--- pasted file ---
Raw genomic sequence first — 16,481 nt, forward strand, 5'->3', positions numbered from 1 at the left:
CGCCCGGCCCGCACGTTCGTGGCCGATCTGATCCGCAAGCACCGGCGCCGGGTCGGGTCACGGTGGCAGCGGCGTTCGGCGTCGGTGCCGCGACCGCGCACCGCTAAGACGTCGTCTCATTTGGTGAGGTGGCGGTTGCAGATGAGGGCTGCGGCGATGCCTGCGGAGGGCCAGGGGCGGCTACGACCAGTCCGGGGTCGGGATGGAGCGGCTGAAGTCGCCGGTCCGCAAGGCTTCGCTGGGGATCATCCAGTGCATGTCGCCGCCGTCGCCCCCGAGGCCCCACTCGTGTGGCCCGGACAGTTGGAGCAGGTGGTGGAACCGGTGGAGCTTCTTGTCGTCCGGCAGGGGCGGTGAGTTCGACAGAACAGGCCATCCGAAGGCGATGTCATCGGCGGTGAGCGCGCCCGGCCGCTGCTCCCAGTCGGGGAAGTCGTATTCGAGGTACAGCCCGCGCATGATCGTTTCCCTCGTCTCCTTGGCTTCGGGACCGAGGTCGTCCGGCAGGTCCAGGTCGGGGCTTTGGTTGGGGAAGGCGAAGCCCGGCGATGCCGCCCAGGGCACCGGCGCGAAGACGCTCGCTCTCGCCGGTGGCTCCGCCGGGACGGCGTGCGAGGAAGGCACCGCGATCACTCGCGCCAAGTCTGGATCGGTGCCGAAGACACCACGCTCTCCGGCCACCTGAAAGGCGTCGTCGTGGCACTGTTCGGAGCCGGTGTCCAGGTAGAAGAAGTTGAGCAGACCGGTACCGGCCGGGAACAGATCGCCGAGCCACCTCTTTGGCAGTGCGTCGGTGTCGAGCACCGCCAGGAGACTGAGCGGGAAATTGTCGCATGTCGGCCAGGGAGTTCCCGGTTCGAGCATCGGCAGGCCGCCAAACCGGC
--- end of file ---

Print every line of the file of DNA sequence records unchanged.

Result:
Raw genomic sequence first — 16,481 nt, forward strand, 5'->3', positions numbered from 1 at the left:
CGCCCGGCCCGCACGTTCGTGGCCGATCTGATCCGCAAGCACCGGCGCCGGGTCGGGTCACGGTGGCAGCGGCGTTCGGCGTCGGTGCCGCGACCGCGCACCGCTAAGACGTCGTCTCATTTGGTGAGGTGGCGGTTGCAGATGAGGGCTGCGGCGATGCCTGCGGAGGGCCAGGGGCGGCTACGACCAGTCCGGGGTCGGGATGGAGCGGCTGAAGTCGCCGGTCCGCAAGGCTTCGCTGGGGATCATCCAGTGCATGTCGCCGCCGTCGCCCCCGAGGCCCCACTCGTGTGGCCCGGACAGTTGGAGCAGGTGGTGGAACCGGTGGAGCTTCTTGTCGTCCGGCAGGGGCGGTGAGTTCGACAGAACAGGCCATCCGAAGGCGATGTCATCGGCGGTGAGCGCGCCCGGCCGCTGCTCCCAGTCGGGGAAGTCGTATTCGAGGTACAGCCCGCGCATGATCGTTTCCCTCGTCTCCTTGGCTTCGGGACCGAGGTCGTCCGGCAGGTCCAGGTCGGGGCTTTGGTTGGGGAAGGCGAAGCCCGGCGATGCCGCCCAGGGCACCGGCGCGAAGACGCTCGCTCTCGCCGGTGGCTCCGCCGGGACGGCGTGCGAGGAAGGCACCGCGATCACTCGCGCCAAGTCTGGATCGGTGCCGAAGACACCACGCTCTCCGGCCACCTGAAAGGCGTCGTCGTGGCACTGTTCGGAGCCGGTGTCCAGGTAGAAGAAGTTGAGCAGACCGGTACCGGCCGGGAACAGATCGCCGAGCCACCTCTTTGGCAGTGCGTCGGTGTCGAGCACCGCCAGGAGACTGAGCGGGAAATTGTCGCATGTCGGCCAGGGAGTTCCCGGTTCGAGCATCGGCAGGCCGCCAAACCGGC